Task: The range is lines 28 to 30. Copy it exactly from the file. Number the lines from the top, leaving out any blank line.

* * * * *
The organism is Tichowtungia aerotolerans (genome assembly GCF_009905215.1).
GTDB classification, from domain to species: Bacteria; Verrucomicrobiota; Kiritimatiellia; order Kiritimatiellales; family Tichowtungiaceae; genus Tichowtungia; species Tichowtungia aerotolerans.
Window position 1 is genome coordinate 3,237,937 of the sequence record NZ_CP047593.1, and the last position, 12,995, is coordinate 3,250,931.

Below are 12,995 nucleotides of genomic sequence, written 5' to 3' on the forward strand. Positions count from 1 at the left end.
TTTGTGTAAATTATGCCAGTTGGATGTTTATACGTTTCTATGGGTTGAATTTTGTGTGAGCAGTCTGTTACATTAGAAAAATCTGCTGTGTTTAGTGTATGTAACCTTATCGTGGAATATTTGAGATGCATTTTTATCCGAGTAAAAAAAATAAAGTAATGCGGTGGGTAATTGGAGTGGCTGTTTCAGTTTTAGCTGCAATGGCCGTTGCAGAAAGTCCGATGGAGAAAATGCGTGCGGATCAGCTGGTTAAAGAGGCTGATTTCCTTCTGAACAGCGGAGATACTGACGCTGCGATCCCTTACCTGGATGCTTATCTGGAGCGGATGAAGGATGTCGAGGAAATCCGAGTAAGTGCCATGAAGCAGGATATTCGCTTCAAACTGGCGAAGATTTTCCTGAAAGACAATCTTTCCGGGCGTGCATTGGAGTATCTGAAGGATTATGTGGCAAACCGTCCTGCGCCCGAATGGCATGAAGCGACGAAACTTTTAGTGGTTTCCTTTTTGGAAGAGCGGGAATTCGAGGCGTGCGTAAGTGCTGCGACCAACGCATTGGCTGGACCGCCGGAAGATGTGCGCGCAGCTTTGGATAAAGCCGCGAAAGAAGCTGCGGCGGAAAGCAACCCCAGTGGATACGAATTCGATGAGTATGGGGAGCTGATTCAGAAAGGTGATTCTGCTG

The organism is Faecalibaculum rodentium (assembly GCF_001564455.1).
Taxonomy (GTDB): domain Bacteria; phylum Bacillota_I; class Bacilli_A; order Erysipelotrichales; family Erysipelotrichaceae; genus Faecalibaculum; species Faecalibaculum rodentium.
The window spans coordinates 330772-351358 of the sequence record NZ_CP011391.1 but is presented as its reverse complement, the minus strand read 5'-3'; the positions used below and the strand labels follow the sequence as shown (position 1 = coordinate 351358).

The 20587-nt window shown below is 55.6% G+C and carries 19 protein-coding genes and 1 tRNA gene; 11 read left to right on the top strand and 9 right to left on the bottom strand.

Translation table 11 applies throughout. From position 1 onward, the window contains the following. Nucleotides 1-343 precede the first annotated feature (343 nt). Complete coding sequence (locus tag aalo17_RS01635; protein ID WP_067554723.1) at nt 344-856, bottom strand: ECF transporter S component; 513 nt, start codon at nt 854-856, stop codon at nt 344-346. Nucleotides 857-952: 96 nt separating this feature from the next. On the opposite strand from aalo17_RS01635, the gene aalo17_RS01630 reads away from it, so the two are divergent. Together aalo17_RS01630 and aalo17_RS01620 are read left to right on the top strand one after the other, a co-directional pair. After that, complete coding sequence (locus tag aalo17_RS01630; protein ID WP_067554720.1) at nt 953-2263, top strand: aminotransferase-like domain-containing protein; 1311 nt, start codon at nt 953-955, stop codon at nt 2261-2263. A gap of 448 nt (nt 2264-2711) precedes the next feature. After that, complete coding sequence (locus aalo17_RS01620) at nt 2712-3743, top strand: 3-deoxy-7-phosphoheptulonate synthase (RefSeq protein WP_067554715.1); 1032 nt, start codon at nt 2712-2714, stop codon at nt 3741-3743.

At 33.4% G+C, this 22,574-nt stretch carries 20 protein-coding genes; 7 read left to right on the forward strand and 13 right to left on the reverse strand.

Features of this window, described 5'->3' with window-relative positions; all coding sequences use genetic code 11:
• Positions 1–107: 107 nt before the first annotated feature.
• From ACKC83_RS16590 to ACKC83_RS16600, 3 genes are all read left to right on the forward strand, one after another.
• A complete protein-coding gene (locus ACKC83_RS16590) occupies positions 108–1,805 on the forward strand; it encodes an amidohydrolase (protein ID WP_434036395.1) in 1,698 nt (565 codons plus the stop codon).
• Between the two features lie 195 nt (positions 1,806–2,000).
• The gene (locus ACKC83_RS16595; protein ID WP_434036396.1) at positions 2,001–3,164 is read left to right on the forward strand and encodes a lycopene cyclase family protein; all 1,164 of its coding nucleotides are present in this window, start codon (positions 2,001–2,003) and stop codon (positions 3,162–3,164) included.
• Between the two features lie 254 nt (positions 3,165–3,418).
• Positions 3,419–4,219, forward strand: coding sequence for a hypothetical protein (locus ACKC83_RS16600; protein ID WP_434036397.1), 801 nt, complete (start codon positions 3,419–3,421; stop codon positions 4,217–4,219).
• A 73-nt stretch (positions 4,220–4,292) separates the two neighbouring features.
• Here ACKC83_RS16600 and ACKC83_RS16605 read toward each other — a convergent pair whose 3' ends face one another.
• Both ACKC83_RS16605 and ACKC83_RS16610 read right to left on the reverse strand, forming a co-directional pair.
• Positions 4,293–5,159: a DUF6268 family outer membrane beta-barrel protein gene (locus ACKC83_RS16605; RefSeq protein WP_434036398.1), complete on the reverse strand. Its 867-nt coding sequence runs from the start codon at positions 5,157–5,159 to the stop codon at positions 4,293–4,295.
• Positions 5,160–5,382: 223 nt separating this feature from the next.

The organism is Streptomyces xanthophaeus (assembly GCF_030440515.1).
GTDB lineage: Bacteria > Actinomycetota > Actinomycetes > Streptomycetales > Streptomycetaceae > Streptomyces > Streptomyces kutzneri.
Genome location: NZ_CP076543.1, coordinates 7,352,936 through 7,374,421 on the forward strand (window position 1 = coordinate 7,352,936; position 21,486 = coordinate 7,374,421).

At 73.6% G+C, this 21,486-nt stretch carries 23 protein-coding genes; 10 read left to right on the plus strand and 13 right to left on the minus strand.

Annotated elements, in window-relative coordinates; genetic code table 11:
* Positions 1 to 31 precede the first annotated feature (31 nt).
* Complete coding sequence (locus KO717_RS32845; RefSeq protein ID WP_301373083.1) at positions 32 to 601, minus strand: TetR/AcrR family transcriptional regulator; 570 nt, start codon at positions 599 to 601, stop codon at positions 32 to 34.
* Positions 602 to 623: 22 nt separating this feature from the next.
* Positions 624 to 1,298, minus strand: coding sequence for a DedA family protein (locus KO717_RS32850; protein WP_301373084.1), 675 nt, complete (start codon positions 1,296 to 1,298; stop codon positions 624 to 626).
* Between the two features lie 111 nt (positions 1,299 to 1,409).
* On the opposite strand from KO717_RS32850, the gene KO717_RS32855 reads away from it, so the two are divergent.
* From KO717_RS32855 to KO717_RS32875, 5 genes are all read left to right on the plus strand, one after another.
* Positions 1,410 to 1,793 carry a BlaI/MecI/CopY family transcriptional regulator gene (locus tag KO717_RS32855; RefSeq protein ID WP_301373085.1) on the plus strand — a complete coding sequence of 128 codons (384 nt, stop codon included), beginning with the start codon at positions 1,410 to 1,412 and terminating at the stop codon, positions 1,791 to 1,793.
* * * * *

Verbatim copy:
At 73.6% G+C, this 21,486-nt stretch carries 23 protein-coding genes; 10 read left to right on the plus strand and 13 right to left on the minus strand.

Annotated elements, in window-relative coordinates; genetic code table 11:
* Positions 1 to 31 precede the first annotated feature (31 nt).